The Prepared Patient Blog published over two hundred articles in 2013 about what it takes for people to get the most from health care and how the system can be improved to make it feasible for us to do so. Two of the top ten posts last year were about defining and describing patient engagement from a patient's perspective (in contrast to a clinician's or employer's, for example).
In case you missed them, here's a recap of what engagement looks like to us – whether we are sick or well, whether we are caregivers or loved ones.
Here is how we define patient engagement:
And here is some elaboration on the differences between our perspective and that of other health stakeholders:
Popular rhetoric says that we have choices about and are empowered to participate actively in our health care. And of course, that it's time we take responsibility for our health. Many who speak about the need for us to engage in our health care confuse compliance with engagement. They assume that the only rational choice we can make is to behave consistently with our clinicians' directives, whether that means filling a prescription, losing weight or undergoing surgery.
But this is not how many of us hear these messages. The rhetoric says we have choices? We hear "You have the power to choose which doctor to consult and which advice you will follow." It says we are empowered to find good health solutions? We hear "Your web searches and new friends online can help you figure out what to do as well as your doctor can." The rhetoric says we are responsible for our health and health care? We hear "You are on your own."
What we hear is reinforced by reality: a paucity of clinicians who encourage and welcome our participation in our care and office visits that rarely allow time for in-depth conversations.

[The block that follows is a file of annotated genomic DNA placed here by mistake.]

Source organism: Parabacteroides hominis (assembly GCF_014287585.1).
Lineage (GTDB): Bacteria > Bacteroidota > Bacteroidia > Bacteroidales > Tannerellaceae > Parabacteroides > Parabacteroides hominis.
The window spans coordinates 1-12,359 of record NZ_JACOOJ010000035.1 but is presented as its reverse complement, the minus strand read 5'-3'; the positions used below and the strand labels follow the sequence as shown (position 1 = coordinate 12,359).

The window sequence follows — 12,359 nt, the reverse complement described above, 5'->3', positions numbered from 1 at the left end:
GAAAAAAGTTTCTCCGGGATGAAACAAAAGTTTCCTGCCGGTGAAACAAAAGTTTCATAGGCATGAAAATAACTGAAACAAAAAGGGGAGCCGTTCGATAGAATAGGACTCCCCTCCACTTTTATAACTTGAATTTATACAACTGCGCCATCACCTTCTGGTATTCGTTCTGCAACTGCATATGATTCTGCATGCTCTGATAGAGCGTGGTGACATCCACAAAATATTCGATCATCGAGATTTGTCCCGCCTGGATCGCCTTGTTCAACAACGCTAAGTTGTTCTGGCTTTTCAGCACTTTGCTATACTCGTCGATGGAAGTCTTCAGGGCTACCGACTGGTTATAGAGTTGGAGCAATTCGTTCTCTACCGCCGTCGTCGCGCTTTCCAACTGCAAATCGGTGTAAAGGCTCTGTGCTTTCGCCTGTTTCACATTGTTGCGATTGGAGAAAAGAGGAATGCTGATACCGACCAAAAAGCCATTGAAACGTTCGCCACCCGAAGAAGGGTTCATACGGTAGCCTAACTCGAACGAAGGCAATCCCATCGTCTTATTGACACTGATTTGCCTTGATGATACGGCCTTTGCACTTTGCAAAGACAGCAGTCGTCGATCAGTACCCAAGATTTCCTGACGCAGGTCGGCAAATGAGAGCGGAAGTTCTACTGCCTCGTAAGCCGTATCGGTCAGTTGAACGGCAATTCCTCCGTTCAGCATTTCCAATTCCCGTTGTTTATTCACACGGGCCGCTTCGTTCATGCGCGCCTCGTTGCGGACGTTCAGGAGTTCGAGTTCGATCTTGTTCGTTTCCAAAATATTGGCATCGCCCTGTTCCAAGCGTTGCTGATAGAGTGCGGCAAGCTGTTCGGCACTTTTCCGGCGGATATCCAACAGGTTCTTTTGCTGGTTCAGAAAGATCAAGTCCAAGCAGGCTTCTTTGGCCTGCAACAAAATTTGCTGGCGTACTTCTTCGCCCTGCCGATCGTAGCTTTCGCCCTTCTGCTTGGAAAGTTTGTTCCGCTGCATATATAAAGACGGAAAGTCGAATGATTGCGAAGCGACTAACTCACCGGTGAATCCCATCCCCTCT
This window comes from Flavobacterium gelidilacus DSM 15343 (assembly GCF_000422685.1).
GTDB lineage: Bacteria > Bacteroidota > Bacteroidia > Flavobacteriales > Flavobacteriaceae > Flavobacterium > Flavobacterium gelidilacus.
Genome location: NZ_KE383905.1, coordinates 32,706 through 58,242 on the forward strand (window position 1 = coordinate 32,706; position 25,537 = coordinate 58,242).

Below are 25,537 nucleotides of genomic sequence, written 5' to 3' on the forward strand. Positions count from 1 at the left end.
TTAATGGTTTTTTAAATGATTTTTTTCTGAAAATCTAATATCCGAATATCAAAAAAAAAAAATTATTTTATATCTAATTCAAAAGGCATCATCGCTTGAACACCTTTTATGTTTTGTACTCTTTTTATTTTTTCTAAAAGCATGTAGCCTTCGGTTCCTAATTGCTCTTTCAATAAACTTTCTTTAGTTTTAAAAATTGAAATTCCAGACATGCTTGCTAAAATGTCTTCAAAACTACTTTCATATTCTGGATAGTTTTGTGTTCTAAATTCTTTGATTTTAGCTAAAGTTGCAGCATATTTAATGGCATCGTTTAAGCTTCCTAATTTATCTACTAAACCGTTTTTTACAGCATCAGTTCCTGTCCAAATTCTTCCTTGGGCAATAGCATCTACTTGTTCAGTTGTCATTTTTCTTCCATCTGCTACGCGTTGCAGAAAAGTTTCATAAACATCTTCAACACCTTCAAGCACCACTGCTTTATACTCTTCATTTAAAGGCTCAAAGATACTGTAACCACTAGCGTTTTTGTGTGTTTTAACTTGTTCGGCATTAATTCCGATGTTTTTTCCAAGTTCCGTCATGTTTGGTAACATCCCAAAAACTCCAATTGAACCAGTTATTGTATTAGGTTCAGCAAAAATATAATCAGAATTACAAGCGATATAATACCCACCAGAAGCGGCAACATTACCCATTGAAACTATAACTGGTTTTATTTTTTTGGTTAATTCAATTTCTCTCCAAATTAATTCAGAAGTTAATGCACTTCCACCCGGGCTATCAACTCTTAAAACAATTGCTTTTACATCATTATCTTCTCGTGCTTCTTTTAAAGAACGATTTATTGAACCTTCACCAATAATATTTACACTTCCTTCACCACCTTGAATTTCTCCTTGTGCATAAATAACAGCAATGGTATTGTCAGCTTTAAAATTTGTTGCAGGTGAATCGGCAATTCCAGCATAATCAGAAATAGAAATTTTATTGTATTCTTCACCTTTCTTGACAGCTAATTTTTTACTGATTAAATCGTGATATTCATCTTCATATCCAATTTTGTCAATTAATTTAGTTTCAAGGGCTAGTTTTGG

Saying "engagement" when meaning "compliance" supports the belief that we are the only ones who must change our behavior. Doing so misrepresents the magnitude of shifts in attitude, expectations and effort that are required of all health care stakeholders if all patients are to have access to adequate knowledge and support to make well-informed decisions...continue reading
First: From the perspective of patients, our engagement in our care is not defined by adherence to evidence-based standards but rather by our ability and willingness to make informed choices about every aspect of our health care. Sometimes – often, in fact – our choices are inconsistent with our doctors' recommendations or guidelines. Further, many of us believe that more care is better than less, that expensive care is better than cheap and that our local doctor and hospital deliver high quality care. There are few reasons to believe that we are naturally drawn to lower price service and technology options for ourselves and for those we love.